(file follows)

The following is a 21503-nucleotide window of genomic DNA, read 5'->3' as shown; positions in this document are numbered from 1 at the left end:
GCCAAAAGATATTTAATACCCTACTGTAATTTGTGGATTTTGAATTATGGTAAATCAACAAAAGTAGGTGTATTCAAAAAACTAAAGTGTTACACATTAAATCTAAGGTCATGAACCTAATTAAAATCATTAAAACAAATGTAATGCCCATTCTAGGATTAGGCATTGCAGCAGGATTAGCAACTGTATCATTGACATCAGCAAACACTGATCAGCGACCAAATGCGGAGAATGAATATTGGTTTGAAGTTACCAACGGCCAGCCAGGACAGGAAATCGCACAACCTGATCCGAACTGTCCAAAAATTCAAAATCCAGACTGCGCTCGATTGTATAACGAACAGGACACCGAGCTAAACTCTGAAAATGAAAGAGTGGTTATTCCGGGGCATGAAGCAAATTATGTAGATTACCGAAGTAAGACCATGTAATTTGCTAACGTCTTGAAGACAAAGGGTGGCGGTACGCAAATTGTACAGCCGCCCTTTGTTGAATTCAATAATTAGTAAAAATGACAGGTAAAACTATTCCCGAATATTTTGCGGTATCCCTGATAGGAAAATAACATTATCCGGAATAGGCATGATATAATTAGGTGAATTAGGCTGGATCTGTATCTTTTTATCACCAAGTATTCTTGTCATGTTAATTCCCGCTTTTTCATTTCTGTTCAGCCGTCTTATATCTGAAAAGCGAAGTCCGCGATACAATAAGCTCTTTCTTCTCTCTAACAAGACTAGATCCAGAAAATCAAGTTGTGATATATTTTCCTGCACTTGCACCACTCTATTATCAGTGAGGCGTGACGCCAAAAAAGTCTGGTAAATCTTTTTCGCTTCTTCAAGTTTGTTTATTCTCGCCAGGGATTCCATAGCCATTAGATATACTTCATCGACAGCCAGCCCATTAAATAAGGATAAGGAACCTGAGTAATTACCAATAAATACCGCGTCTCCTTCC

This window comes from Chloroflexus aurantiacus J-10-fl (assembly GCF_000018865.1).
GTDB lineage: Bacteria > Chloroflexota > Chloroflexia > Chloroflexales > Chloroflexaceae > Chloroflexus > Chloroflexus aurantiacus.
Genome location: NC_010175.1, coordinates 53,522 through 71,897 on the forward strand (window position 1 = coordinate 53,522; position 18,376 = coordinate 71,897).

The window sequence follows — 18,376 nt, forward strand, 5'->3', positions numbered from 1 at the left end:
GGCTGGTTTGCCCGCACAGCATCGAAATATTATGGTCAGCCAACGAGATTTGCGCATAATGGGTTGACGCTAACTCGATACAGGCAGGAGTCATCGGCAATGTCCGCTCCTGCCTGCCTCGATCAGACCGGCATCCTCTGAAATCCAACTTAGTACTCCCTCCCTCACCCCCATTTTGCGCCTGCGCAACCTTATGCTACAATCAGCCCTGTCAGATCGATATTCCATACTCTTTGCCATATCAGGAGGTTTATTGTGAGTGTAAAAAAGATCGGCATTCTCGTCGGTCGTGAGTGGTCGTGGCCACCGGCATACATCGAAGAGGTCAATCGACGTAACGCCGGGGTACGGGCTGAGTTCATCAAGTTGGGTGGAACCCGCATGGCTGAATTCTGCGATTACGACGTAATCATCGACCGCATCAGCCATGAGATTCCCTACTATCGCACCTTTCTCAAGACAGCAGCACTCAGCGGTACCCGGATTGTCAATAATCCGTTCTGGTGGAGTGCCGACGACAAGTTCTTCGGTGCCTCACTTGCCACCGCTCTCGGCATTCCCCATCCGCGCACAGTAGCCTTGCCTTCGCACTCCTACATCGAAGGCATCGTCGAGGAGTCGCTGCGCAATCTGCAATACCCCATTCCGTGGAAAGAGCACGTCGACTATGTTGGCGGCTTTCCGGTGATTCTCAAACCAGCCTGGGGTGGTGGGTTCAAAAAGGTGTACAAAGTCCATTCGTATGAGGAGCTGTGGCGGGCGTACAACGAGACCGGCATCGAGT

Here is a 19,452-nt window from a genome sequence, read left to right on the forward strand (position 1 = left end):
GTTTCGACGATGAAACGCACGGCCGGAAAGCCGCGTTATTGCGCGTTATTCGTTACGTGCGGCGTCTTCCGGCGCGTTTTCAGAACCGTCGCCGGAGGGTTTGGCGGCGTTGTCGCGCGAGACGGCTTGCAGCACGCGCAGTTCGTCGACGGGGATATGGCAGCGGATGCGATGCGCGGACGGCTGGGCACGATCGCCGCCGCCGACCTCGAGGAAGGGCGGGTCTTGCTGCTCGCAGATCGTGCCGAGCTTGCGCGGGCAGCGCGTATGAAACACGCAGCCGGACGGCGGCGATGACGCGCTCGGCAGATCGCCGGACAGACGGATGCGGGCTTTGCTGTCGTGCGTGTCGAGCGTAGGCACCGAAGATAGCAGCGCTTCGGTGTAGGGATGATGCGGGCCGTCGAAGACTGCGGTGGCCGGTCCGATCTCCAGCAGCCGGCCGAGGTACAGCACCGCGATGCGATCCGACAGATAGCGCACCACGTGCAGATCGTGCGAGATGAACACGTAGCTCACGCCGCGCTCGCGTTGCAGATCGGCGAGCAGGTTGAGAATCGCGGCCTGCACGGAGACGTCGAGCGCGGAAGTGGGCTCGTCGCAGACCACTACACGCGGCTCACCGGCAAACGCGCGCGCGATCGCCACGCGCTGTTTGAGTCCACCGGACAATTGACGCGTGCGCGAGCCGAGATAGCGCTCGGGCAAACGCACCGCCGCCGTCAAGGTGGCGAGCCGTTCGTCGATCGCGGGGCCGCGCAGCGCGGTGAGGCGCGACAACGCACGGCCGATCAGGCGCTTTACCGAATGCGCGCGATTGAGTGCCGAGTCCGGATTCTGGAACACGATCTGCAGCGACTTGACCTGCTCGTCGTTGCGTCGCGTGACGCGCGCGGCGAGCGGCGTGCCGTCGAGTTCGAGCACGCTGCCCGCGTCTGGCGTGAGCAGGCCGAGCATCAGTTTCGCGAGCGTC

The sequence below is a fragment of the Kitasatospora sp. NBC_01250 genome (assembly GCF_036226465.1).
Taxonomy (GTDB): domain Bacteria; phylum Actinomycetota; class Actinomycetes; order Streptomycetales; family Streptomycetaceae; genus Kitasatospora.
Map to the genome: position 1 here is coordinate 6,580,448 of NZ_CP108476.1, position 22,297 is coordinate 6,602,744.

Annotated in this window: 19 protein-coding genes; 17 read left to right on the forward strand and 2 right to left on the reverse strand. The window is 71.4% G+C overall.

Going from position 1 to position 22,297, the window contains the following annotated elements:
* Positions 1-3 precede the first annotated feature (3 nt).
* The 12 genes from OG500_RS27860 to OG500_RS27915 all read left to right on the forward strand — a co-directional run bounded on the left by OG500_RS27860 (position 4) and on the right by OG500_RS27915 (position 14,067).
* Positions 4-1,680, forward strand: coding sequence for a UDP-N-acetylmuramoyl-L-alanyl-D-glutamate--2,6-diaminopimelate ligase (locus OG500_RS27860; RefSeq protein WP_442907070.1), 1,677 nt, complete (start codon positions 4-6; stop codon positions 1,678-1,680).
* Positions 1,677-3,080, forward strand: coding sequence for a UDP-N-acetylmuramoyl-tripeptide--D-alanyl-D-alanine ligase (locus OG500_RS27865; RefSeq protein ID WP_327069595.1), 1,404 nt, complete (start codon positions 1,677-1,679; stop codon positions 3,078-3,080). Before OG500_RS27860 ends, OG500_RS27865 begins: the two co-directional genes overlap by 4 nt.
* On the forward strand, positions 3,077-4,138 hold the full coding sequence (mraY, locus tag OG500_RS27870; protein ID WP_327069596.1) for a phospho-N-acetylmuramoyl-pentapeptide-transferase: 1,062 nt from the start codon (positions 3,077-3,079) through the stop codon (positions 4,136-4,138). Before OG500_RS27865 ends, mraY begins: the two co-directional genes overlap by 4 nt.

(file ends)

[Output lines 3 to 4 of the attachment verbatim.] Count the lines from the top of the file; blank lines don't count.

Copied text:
This window comes from Chloroflexus aurantiacus J-10-fl (assembly GCF_000018865.1).
GTDB lineage: Bacteria > Chloroflexota > Chloroflexia > Chloroflexales > Chloroflexaceae > Chloroflexus > Chloroflexus aurantiacus.